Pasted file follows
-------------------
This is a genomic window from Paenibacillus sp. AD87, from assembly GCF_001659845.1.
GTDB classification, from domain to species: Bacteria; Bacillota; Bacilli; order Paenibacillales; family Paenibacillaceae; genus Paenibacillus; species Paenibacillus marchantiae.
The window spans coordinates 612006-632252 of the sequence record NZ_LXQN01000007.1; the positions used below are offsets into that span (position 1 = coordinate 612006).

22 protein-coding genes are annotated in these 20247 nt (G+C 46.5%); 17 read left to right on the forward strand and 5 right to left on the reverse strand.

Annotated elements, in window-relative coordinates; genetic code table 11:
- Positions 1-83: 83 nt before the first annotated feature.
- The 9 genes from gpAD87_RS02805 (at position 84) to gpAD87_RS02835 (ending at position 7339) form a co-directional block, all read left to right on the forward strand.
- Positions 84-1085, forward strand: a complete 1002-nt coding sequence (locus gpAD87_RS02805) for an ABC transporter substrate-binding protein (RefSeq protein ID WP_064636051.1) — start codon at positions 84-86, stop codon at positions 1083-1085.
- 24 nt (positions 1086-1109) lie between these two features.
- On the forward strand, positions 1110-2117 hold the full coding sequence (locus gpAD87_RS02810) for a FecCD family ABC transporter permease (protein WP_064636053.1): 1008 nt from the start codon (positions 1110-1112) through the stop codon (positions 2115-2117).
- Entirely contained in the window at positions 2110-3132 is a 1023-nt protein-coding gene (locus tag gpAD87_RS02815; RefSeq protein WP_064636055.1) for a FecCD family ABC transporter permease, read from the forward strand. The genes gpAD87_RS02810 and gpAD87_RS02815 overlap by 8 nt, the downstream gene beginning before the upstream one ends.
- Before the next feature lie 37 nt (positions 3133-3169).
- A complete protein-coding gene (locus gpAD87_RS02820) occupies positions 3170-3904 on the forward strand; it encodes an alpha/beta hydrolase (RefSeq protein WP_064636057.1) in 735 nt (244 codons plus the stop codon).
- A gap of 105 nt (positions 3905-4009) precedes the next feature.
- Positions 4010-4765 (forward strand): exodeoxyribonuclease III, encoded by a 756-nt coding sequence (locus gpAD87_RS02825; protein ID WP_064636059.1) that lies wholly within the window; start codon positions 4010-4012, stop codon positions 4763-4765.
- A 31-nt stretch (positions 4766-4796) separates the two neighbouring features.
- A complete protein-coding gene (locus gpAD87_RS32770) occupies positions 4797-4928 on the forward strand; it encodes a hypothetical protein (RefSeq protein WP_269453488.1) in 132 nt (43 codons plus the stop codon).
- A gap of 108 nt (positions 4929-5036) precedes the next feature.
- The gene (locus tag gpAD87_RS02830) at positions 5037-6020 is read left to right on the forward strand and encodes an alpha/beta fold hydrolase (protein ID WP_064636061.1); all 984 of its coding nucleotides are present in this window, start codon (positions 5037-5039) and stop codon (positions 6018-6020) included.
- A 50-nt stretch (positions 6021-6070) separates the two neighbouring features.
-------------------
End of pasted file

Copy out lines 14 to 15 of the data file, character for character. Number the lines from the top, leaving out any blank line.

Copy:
- A gap of 105 nt (positions 3905-4009) precedes the next feature.
- Positions 4010-4765 (forward strand): exodeoxyribonuclease III, encoded by a 756-nt coding sequence (locus gpAD87_RS02825; protein ID WP_064636059.1) that lies wholly within the window; start codon positions 4010-4012, stop codon positions 4763-4765.